Bio: Tariro Ndoro, a Zimbabwean poet and storyteller is the author of Agringada: Like a Gringa, Like a Foreigner (Modjaji Books, 2019). She holds an MA in Creative Writing from Rhodes University in South Africa. Her poetry has appeared in various publications including 20.35 Africa: An Anthology of Contemporary Poetry, Best New Poets 2015 Anthology, Cyphers, Kotaz, New Coin, New Contrast, Oxford Poetry, Poetry International and Puerto del Sol and Cyphers. Tariro was shortlisted for the 2018 BN Poetry Prize and was awarded second place for the 2017 DALRO Poetry Prize.
Abstract: In her debut poetry collection, Agringada: Like a Gringa, Like a Foreigner (2019), Zimbabwean writer Tariro Ndoro investigates the identity politics of the “other” against a southern African backdrop. Agringada is a bildungsroman detailing the life of a female narrator as she tackles racism, classism, misogyny, and xenophobia through the use and disuse of language, and in some instances, silence. In this essay, she details the role of colonialism as both a political and cultural act in the shaping of post-colonial narratives, as it was the act of cultural colonization of Africa by the West that resulted in the fragmented lingua francas that are appearing in today’s African literature. She further details that the use of disobedient poetics (straying from the standard English language) since the focal point of her argument is not so much the translation of African works for Western audiences but the translation of cultural experiences of African writers into their own disobedient poetics. British colonial authorities began policing Africans through languages, which had an effect on the narrative voices of Zimbabwean writers including Dambudzo Marechera and Yvonne Vera, who in turn subverted the English language for their own purposes. Both of their life experiences translated to their use and (dis)use of the English language. Following Amiri Baraka’s assertion that language is culture, this essay details postcolonial African writers’ narratives in both content and form while reflecting fragmentations between both the imposed and native language and identity.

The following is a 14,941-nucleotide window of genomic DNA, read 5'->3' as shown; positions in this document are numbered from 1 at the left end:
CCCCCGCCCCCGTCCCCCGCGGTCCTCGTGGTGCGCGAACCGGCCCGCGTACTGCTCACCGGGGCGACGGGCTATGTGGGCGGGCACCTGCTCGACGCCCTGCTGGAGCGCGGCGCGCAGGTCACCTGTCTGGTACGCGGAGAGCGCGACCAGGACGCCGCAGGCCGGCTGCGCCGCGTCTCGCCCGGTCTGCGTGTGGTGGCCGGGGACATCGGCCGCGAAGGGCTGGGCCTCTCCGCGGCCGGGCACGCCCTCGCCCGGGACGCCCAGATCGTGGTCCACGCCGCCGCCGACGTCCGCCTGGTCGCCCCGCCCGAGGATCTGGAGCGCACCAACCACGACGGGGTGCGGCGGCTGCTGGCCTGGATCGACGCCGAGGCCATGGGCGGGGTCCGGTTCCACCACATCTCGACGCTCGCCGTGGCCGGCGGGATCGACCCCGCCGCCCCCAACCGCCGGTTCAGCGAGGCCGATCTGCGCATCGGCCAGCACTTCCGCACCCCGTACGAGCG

Currently, African poetry is experiencing a shift in the movement of its writing from traditional prose and poetry to more experimental forms used by writers such as Momtaza Mehri, Safia Elhillo, and Koleka Putuma. Most of Africa’s young poets are using unique and novel ways to express thought. Although Arthur Rimbaud asserts the need for a universal (poetic) language in his letter to Paul Demeny and Amiri Baraka found what he called the black voice through jazz and blues, Ndoro asserts here that contemporary African writers translate their own experiences differently. Moreover, each writer’s history informs their poetics and, by extension, the way in which they should be read.